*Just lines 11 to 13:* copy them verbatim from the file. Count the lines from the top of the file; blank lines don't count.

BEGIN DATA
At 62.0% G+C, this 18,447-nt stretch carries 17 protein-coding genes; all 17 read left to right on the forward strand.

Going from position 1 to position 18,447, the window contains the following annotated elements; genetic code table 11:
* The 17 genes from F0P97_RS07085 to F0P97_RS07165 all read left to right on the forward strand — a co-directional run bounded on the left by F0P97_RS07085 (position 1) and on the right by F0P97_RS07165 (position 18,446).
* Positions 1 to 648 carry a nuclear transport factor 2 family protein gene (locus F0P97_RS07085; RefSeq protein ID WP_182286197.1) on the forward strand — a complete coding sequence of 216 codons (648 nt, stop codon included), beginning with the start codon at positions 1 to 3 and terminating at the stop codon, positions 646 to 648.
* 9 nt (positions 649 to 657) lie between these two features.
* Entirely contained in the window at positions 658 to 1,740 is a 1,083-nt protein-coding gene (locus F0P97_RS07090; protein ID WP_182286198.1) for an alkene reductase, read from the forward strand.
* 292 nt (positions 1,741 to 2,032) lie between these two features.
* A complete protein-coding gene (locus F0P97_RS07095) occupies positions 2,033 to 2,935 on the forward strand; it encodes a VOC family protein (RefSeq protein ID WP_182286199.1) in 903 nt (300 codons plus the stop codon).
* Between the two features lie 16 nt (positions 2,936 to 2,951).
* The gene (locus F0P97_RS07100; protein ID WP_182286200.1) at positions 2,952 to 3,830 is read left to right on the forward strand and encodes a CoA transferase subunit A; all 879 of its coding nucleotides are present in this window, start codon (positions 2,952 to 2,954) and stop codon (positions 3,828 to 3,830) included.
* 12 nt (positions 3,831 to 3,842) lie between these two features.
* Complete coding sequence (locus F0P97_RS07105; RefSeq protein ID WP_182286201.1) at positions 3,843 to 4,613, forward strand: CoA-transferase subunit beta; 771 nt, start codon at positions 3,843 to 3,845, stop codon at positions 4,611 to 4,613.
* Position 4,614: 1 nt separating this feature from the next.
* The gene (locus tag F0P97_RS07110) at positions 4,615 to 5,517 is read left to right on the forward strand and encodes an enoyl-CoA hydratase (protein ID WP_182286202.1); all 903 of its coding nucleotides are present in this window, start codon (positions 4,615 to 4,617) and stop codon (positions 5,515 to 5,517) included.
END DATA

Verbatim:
* 12 nt (positions 3,831 to 3,842) lie between these two features.
* Complete coding sequence (locus F0P97_RS07105; RefSeq protein ID WP_182286201.1) at positions 3,843 to 4,613, forward strand: CoA-transferase subunit beta; 771 nt, start codon at positions 3,843 to 3,845, stop codon at positions 4,611 to 4,613.
* Position 4,614: 1 nt separating this feature from the next.